Saturday, February 24, 2018
Business

Is your micromanaging boss killing you?

A demanding job may not in itself be bad for your health. But having a demanding job with a micromanaging boss could shave years off your life.

So suggests a new study from the Kelley School of Business at Indiana University, which tracked 2,363 Wisconsin residents in their 60s over a seven-year period.

Researchers found that people in highly demanding jobs with little control over their workflow were 15.4 percent more likely to die during the study period compared with people with less demanding jobs. Meanwhile, people in high-demand jobs who also had a high degree of control over their work lives had a 34 percent decrease in the likelihood of death compared with people in less demanding jobs.

"These findings suggest that stressful jobs have clear negative consequences for employee health when paired with low freedom in decision-making, while stressful jobs can actually be beneficial to employee health if also paired with freedom in decision-making," lead author Erik Gonzalez-Mulé, assistant professor of organizational behavior and human resources at the Kelley School, said in a news release.

The study has been accepted for publication in the journal Personnel Psychology, according to the release.

While multiple studies have concluded that flexible workplace arrangements are good for employee happiness and productivity, this study goes a step further in suggesting that allowing employees to set their own goals and schedules may actually improve life expectancy.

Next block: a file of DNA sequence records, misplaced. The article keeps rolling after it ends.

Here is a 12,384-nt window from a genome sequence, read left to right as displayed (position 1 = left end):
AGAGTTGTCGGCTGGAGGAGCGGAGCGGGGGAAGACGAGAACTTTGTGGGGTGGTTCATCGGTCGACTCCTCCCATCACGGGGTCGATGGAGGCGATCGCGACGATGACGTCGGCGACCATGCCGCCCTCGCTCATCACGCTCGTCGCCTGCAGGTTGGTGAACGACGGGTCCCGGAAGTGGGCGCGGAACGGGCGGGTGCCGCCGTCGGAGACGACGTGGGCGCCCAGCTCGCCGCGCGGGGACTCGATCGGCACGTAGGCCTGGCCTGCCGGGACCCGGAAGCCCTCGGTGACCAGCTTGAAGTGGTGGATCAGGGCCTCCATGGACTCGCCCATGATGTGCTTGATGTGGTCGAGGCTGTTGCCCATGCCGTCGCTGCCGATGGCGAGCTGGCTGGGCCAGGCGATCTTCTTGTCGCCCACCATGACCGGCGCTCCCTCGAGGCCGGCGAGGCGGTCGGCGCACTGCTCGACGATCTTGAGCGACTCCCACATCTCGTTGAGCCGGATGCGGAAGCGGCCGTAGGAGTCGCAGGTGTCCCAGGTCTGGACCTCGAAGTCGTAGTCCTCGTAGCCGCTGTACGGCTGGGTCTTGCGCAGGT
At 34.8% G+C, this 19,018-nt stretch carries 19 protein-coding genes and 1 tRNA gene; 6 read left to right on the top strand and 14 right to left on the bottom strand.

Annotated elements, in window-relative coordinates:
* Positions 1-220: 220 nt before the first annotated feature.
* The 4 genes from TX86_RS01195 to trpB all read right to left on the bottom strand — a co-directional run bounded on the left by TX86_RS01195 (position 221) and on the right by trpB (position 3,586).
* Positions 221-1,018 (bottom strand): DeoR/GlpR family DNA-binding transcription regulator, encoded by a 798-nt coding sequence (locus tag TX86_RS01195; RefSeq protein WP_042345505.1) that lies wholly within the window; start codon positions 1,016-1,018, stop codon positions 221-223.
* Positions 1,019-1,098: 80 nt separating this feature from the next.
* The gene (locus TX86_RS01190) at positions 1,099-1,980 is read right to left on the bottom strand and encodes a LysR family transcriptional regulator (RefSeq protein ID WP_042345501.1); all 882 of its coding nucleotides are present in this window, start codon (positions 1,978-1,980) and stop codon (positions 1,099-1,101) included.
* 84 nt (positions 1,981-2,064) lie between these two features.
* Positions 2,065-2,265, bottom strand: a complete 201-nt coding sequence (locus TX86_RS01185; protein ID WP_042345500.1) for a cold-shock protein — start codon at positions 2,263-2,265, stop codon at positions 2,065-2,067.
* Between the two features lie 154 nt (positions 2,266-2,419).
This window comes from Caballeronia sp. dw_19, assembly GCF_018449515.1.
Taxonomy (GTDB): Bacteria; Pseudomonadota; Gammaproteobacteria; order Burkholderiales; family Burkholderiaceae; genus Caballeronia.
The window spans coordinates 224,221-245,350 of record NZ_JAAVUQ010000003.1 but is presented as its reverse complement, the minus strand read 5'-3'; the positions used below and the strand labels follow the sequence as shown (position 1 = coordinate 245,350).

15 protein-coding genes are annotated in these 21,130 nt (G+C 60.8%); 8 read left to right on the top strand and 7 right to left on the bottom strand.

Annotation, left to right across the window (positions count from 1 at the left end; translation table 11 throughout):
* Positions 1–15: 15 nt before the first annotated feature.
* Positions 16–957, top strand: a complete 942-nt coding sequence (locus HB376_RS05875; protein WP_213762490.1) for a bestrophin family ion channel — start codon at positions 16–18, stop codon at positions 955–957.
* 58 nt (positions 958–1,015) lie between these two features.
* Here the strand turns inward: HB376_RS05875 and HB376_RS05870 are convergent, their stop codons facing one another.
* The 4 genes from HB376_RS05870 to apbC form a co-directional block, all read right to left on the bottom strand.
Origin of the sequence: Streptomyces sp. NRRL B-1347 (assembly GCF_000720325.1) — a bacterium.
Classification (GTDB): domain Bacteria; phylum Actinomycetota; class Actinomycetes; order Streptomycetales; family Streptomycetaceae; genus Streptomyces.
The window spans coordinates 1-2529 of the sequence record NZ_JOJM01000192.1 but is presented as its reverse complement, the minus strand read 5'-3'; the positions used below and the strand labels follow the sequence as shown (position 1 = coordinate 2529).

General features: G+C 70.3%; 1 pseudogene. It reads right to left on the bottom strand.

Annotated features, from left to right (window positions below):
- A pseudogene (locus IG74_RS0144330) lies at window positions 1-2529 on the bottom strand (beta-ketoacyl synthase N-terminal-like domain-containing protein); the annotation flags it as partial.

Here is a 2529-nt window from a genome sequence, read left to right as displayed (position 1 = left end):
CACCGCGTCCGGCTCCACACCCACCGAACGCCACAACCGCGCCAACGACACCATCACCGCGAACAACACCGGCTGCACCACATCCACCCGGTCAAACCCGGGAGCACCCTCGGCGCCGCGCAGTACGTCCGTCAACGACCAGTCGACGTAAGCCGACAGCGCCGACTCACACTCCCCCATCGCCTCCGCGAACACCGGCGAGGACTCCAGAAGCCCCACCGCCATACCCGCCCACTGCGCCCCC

The people in the stressful yet micromanaged jobs were heavier than their peers who enjoyed discretion over their jobs, so they might eat more or engage in unhealthy behaviors to cope with the stress — while, alternatively, those with high control might find the stress energizing, the authors said.

A quarter of the research subjects who died were in frontline service jobs, and 32 percent had manufacturing jobs — often challenging environments for introducing flexible working arrangements.

Cancer was the leading cause of death among those in the research sample. The study controlled for demographic and socioeconomic status.

The study used data from the Wisconsin Longitudinal Survey, which followed individuals who graduated from high school in 1957, and analyzed those who had not yet retired from 2004 to 2011 — so it only examined the work conditions of people in their 60s.

Future research could follow people earlier in their careers to see if younger workers cope better with demanding, low-control jobs or if the strain has long-term effects, the release said.

Comments
Activists call for tech companies to drop NRA’s digital TV channel

Activists call for tech companies to drop NRA’s digital TV channel

Activists are calling for Apple, Amazon, Google and other streaming companies to drop the National Rifle Association’s digital TV channel in the wake of the mass shooting at a Florida school last week, putting the companies in the delicate position o...
Published: 02/24/18
Edward Peachey demands severance from CareerSource before stepping down

Edward Peachey demands severance from CareerSource before stepping down

The head of the Pinellas and Hillsborough career centers under multiple investigations into the way they report job placement figures says he has no intention of stepping down.That’s unless he is paid five months severance.In a letter from his attorn...